Broadband.gov
Federal Communications Commission



Mobile Broadband Performance and Transparency

October 12th, 2010 by Jordan Usdan - Acting Director, Public-Private Initiatives

 On Friday the FCC released a Request for Information (RFI) aimed at potential providers of mobile broadband performance measurement and mapping services.  The submission period is open through November 5, 2010.

 
This RFI release is a major step forward in implementing the National Broadband Plan’s recommendation to make available better data on the performance of mobile broadband networks.  We believe this effort will help inform consumers about mobile network performance, encourage competition based upon service quality, and provide useful data for policymaking and broadband mapping.  You can read the RFI here.
 
Similar to the FCC’s fixed broadband measurement effort (see testmyisp.com), the FCC is seeking a solution to measure the performance of mobile network providers.  Typical sources of mobile broadband performance include drive testing, fixed network probes, application level data, network provider data, and data collected from end-user devices.   Measurements and attendant data will likely focus on key performance metrics such as data throughput rates, reliability, latency, and signal quality. 
 
The FCC will continue to engage industry and other parties in discussions to determine the best methods for gathering accurate and useable data on mobile broadband performance, including the publication of performance data from other sources.  Previously, the FCC released a Public Notice covering this topic, available here.
 
The FCC intends to leverage any data collected to develop publicly available tools for consumers, network designers, and policymakers.  Any data collected from the public will be subject to robust privacy protections.
 
We continue to seek input from all interested parties on consumer transparency and related mapping initiatives.  Transparency and consumer information are critical inputs to encouraging competition and advancing innovation in our broadband ecosystem.
 

4 Responses to “Mobile Broadband Performance and Transparency”

  1. Guest says:

    This sort of thing is great. For the fact were I live the only decent and reliable broadband that is available is 3G through Virgin Mobile Broadband2go and since they release there unlimited plan the preformance has dropped in the Sprint 3G tower because people in range want to get off of Dial-up.

    When the students in schools get out up here the tower becomes very slow because all the 3G devices and that is just with sprint. On Holidays you can't barely use it because it is so swamped.

  2. Lefty says:

    Hi Jordan,

    It is all nice and well that the FCC wants to monitor performance, however, I am not quite sure how or why this is going to "encourage competition based upon service quality". Mobile providers in certain parts of the world interpret competition as a term that means that they can lock their subscribers into 12-24 month contracts and can get away with the bare minimum in terms of service quality.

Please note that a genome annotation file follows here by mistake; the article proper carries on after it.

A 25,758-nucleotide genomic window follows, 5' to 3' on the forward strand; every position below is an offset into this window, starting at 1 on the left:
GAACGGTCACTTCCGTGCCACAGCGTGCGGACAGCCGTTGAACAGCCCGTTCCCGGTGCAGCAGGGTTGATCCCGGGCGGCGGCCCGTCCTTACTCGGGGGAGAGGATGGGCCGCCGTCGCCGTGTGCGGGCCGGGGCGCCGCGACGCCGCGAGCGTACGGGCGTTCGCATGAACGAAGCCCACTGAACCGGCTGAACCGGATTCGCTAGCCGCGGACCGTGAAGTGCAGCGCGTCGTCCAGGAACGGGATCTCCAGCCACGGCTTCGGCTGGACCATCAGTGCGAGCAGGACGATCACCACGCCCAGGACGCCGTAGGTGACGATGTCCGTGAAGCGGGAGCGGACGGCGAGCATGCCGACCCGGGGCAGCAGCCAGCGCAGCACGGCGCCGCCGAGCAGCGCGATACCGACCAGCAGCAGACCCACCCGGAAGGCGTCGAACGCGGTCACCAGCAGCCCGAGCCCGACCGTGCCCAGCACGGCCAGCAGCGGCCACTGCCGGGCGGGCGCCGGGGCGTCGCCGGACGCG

My company markets <a href="http://www.synchronica.com/">mobile VAS solutions</a> in emerging markets and there, due to the nature of the markets, people are not and cannot be locked into long contracts, so mobile operators - including mobile broadband services, actually need to compete on quality of service.

    Don't get me wrong, I am not saying the FCC initiative is wrong or useless, all I am saying is that it is not likely to enough, all by itself.

  3. Almost Volunteer says:

    Just received my new "white box" (although it's actually black) for the TestMyISP effort. There are no credible instructions, there is no tech support, and when what directions exist are followed my network ceases to function. Big surprise - I'm senging this box of garbage back.

  4. Volunteer Quits says:

    OK, so I have transitioned from Almost Volunteer to I QUIT. I hold a BS in Electrical Engineering (electronic communications) and an MS in Industrial Engineering (human factors). I've spent the afternoon with zero comprehensible "Step 1 - Step 2 - etc." instructions available and zero success in getting this garbage to actually work. During this process I have been told of how many hundreds of these have been set up, and how thoroughly the instructions have been reviewed. AT&T engineers (presumably the same ones that have no clue why my service has reliably gone out when it's hot, raining or "something else" over the last 4 years) have also been quoted for their valuable contributions o this cause. I believe I have earned the right to call this program a big waste of time and effort, with a nasty huge question mark over its validity.

Leave a Reply



Capture The Phone Numbers Using Your Camera Phone

If you have a camera and a 2D matrix code reader on your mobile phone, you can capture the FCC Phone numbers right to your phone by following these three easy steps:
Step 1: Take a photograph of one of the codes below using the camera on your mobile phone.
Step 2: Use your phone's Datamatrix or QR Code reader to decode the information on the photograph. Please note, these code readers are device specific and are available to download on the internet.
Step 3: Store the decoded address information to your phone's address book and use it with your Maps or GPS application.

Datamatrix and QR FCC Phones